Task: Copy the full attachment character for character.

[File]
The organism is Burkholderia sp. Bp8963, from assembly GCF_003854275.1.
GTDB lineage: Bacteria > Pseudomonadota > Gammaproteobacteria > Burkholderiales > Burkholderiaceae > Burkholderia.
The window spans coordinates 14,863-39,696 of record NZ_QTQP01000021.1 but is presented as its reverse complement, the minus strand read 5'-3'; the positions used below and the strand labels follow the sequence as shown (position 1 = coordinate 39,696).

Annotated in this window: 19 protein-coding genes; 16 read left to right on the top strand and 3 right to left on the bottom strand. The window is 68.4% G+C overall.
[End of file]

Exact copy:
The organism is Burkholderia sp. Bp8963, from assembly GCF_003854275.1.
GTDB lineage: Bacteria > Pseudomonadota > Gammaproteobacteria > Burkholderiales > Burkholderiaceae > Burkholderia.
The window spans coordinates 14,863-39,696 of record NZ_QTQP01000021.1 but is presented as its reverse complement, the minus strand read 5'-3'; the positions used below and the strand labels follow the sequence as shown (position 1 = coordinate 39,696).

Annotated in this window: 19 protein-coding genes; 16 read left to right on the top strand and 3 right to left on the bottom strand. The window is 68.4% G+C overall.